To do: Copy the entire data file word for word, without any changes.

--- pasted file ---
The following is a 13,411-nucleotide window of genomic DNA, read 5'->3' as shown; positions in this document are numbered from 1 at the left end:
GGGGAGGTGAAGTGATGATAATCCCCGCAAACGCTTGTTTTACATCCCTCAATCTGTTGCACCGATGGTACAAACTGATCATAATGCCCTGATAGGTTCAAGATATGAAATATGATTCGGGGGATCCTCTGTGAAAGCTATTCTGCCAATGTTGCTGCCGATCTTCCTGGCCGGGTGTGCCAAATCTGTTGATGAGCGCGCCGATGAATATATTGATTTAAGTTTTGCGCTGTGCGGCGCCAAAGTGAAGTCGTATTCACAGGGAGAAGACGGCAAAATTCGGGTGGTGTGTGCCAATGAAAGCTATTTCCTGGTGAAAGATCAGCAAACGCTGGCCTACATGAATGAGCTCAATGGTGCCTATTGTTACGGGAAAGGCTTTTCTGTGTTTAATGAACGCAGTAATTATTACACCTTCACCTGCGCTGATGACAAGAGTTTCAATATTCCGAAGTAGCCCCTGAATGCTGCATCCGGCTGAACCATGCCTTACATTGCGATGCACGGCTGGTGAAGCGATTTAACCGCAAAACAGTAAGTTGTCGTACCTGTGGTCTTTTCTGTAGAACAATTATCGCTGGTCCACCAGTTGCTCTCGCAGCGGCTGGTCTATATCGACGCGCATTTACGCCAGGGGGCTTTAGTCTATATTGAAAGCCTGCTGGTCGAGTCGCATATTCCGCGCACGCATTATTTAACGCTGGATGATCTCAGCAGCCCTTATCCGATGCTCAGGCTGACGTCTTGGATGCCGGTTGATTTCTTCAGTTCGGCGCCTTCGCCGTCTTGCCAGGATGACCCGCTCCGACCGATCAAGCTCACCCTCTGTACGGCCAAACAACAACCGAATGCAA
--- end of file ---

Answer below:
The following is a 13,411-nucleotide window of genomic DNA, read 5'->3' as shown; positions in this document are numbered from 1 at the left end:
GGGGAGGTGAAGTGATGATAATCCCCGCAAACGCTTGTTTTACATCCCTCAATCTGTTGCACCGATGGTACAAACTGATCATAATGCCCTGATAGGTTCAAGATATGAAATATGATTCGGGGGATCCTCTGTGAAAGCTATTCTGCCAATGTTGCTGCCGATCTTCCTGGCCGGGTGTGCCAAATCTGTTGATGAGCGCGCCGATGAATATATTGATTTAAGTTTTGCGCTGTGCGGCGCCAAAGTGAAGTCGTATTCACAGGGAGAAGACGGCAAAATTCGGGTGGTGTGTGCCAATGAAAGCTATTTCCTGGTGAAAGATCAGCAAACGCTGGCCTACATGAATGAGCTCAATGGTGCCTATTGTTACGGGAAAGGCTTTTCTGTGTTTAATGAACGCAGTAATTATTACACCTTCACCTGCGCTGATGACAAGAGTTTCAATATTCCGAAGTAGCCCCTGAATGCTGCATCCGGCTGAACCATGCCTTACATTGCGATGCACGGCTGGTGAAGCGATTTAACCGCAAAACAGTAAGTTGTCGTACCTGTGGTCTTTTCTGTAGAACAATTATCGCTGGTCCACCAGTTGCTCTCGCAGCGGCTGGTCTATATCGACGCGCATTTACGCCAGGGGGCTTTAGTCTATATTGAAAGCCTGCTGGTCGAGTCGCATATTCCGCGCACGCATTATTTAACGCTGGATGATCTCAGCAGCCCTTATCCGATGCTCAGGCTGACGTCTTGGATGCCGGTTGATTTCTTCAGTTCGGCGCCTTCGCCGTCTTGCCAGGATGACCCGCTCCGACCGATCAAGCTCACCCTCTGTACGGCCAAACAACAACCGAATGCAA